In an embodiment of the invention, skeletal tissue is harvested using the instrument provided. In a further preferred embodiment, the harvesting is performed aseptically so as to provide material for transplant. By "skeletal tissue" is meant bony or more or less cartilaginous framework of an organism, bone, bone marrow, cartilage, ligaments, spongy bone tissue, or tendon, including intrinsic physiological factors thereof, such as growth factors, blood, biochemical or cellular components or constituents. By "aseptic conditions" is meant those sterile or near sterile conditions as operative in a surgical setting. As one of skill in the art would realize upon reading this disclosure, aseptic would include sterilization of instruments, surfaces, solutions, and the like; use of sterile garments, masks, and the like; and filtering of ambient air, for example. Sterilization may be achieved by heat, ultraviolet light, alcohol swabbing, or use of germicides, for example.
A materials transplant system is another embodiment of the present invention. The system comprises an instrument of the present invention with or without a wiper, fitted with a cutting tool, and means for moving cuttings to an alternate site of use, such as a site of implantation. In an embodiment, the cuttings are bone cuttings and the system is a sterile tissue transplant system. The materials transplant system may further comprise means for processing tissue, such as an encapsulation nozzle, for example. By "means for moving cuttings to an alternate site of use" is meant any means of transporting cuttings from the site of harvest to a different site.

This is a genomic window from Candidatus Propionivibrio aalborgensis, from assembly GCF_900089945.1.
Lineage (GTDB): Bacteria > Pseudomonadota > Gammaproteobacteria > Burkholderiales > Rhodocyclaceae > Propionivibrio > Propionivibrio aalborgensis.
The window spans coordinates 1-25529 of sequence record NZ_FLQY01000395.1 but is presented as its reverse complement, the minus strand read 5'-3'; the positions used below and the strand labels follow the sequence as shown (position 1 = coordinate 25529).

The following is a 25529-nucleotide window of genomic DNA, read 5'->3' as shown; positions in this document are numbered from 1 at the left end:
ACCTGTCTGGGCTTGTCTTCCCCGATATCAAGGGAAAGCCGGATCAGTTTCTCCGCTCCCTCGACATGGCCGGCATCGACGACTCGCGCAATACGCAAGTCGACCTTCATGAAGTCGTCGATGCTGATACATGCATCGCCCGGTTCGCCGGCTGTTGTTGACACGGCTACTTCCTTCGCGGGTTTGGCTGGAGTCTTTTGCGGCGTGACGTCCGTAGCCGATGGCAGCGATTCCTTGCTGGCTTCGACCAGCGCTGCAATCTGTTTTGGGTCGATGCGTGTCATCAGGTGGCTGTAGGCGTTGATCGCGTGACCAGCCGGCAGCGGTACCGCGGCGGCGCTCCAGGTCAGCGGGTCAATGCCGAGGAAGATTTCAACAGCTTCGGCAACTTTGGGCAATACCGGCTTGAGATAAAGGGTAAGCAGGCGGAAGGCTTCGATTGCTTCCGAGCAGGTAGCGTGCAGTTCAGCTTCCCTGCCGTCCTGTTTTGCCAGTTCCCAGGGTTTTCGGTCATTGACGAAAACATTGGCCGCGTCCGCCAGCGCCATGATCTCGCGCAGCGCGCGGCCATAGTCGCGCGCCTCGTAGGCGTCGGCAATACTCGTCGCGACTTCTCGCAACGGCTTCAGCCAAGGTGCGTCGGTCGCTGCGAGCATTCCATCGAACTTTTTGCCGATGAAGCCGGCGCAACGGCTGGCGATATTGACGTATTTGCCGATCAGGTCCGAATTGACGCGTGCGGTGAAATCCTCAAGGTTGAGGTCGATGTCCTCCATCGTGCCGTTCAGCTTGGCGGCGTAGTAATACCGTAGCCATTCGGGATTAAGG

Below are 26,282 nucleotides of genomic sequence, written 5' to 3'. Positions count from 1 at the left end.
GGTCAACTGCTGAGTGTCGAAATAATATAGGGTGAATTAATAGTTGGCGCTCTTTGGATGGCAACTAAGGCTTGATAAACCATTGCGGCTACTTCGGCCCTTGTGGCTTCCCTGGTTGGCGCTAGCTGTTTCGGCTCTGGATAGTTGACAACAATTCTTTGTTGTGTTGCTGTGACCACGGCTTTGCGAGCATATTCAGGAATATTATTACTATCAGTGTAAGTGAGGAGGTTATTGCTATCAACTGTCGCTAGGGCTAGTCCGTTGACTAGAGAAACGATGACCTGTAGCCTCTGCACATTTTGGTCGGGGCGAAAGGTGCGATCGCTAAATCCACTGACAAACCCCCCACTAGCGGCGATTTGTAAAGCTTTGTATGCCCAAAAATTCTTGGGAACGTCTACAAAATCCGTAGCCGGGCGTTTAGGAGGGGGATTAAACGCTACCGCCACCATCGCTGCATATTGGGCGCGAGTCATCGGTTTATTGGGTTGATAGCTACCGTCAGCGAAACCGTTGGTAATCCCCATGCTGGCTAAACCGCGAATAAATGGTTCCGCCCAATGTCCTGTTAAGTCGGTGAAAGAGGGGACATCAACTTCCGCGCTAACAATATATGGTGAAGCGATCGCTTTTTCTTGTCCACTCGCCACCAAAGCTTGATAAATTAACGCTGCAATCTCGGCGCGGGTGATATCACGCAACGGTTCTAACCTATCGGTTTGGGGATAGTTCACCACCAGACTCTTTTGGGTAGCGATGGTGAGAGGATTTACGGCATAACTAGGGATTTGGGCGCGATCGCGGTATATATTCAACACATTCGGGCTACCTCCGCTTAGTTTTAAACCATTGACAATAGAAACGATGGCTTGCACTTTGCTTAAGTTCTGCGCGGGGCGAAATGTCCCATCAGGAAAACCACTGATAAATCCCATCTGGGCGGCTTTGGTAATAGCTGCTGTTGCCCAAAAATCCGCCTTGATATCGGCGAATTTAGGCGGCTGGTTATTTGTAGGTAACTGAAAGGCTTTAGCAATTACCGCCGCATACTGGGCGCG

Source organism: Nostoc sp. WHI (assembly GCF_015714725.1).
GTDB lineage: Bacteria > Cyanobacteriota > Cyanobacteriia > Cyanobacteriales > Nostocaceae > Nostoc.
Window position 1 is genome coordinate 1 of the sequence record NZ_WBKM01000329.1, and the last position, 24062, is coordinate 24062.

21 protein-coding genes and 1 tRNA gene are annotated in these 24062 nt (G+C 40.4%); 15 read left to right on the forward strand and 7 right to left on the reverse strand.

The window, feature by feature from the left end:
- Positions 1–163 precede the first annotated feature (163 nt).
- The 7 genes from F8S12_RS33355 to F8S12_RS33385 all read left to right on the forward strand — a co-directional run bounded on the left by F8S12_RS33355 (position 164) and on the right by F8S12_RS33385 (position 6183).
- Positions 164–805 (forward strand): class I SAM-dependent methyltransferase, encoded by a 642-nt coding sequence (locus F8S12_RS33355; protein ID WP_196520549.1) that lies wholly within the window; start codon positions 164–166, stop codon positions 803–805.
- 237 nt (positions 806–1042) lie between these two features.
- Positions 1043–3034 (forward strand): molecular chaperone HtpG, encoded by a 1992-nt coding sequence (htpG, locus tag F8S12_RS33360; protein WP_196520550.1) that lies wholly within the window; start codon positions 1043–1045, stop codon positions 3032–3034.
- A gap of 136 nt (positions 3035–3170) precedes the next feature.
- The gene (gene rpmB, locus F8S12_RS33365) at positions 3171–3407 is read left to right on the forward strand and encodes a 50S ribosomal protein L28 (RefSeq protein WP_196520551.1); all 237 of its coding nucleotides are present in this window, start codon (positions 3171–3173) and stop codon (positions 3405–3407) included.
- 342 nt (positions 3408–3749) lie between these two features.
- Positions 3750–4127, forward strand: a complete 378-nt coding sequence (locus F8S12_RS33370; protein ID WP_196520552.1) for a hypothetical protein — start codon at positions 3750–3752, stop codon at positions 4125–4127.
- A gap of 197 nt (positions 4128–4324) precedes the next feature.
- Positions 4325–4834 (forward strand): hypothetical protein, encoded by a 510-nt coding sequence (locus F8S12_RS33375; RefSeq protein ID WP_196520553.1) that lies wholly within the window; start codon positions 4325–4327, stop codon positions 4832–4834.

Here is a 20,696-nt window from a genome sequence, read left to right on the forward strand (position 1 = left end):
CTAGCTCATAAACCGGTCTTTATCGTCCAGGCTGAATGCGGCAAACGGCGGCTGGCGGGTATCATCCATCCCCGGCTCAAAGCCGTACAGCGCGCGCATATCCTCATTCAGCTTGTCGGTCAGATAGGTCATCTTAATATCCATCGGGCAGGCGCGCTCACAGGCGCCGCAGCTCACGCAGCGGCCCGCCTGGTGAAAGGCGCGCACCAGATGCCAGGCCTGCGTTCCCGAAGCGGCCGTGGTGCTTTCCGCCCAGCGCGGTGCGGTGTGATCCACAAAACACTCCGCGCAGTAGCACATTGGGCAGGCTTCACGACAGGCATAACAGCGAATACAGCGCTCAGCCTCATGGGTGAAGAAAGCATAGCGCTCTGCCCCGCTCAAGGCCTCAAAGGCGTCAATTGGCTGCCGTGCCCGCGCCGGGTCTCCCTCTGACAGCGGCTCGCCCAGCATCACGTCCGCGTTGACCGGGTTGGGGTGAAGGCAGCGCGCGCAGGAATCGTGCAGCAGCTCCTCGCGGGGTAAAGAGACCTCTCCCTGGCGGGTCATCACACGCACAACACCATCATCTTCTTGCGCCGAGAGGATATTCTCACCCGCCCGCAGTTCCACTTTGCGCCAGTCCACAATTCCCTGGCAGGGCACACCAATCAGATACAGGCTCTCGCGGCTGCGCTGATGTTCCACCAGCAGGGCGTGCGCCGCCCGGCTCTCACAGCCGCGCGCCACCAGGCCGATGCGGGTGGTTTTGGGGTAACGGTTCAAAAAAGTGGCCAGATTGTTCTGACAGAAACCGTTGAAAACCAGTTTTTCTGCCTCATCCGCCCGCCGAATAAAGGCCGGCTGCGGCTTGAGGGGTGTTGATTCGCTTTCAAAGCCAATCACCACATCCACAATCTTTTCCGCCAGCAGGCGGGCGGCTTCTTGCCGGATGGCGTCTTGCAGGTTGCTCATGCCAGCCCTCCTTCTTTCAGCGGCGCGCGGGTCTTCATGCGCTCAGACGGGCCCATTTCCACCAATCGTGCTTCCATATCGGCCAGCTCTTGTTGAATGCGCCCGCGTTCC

A method or use of a materials transplant system as described herein for aseptically transplanting skeletal tissue from a first site to a second site is another embodiment of the invention. The method includes the steps of removing skeletal tissue aseptically from the first site using the materials transplant system herein described, and implanting the skeletal tissue aseptically at the second site. The skeletal tissue may be processed before implanting at the second site, and the processing may include washing, grinding, tissue separation, acid addition, base addition, encapsulant addition, or therapeutic agent including but not limited to pharmaceutical and growth factor addition. In particular, the first site and the second site are within one subject so that the implant is an autologous transplant. In use of the present invention, the bioptate has a high surface area which makes the bioptate tissue especially useful and effective in transplantation.